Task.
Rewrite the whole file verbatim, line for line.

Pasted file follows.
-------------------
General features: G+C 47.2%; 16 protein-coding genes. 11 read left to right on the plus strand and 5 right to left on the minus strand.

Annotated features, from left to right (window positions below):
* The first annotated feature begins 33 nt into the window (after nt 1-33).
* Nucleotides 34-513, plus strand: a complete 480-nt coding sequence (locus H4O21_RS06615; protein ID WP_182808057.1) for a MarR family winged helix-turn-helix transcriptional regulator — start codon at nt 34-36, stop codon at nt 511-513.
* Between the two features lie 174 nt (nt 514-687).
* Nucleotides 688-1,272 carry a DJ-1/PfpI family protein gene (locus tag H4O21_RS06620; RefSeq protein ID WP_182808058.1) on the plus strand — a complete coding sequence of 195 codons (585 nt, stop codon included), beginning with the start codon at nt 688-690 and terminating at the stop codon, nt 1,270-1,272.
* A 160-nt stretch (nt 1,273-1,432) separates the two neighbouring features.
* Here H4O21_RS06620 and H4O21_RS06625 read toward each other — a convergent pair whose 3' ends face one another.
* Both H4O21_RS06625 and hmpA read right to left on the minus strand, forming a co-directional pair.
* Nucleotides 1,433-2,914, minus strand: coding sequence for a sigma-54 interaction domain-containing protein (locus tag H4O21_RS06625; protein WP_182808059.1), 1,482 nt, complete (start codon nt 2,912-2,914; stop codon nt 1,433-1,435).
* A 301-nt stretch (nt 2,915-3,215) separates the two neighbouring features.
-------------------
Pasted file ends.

General features: G+C 47.2%; 16 protein-coding genes. 11 read left to right on the plus strand and 5 right to left on the minus strand.

Annotated features, from left to right (window positions below):
* The first annotated feature begins 33 nt into the window (after nt 1-33).
* Nucleotides 34-513, plus strand: a complete 480-nt coding sequence (locus H4O21_RS06615; protein ID WP_182808057.1) for a MarR family winged helix-turn-helix transcriptional regulator — start codon at nt 34-36, stop codon at nt 511-513.
* Between the two features lie 174 nt (nt 514-687).
* Nucleotides 688-1,272 carry a DJ-1/PfpI family protein gene (locus tag H4O21_RS06620; RefSeq protein ID WP_182808058.1) on the plus strand — a complete coding sequence of 195 codons (585 nt, stop codon included), beginning with the start codon at nt 688-690 and terminating at the stop codon, nt 1,270-1,272.
* A 160-nt stretch (nt 1,273-1,432) separates the two neighbouring features.
* Here H4O21_RS06620 and H4O21_RS06625 read toward each other — a convergent pair whose 3' ends face one another.
* Both H4O21_RS06625 and hmpA read right to left on the minus strand, forming a co-directional pair.
* Nucleotides 1,433-2,914, minus strand: coding sequence for a sigma-54 interaction domain-containing protein (locus tag H4O21_RS06625; protein WP_182808059.1), 1,482 nt, complete (start codon nt 2,912-2,914; stop codon nt 1,433-1,435).
* A 301-nt stretch (nt 2,915-3,215) separates the two neighbouring features.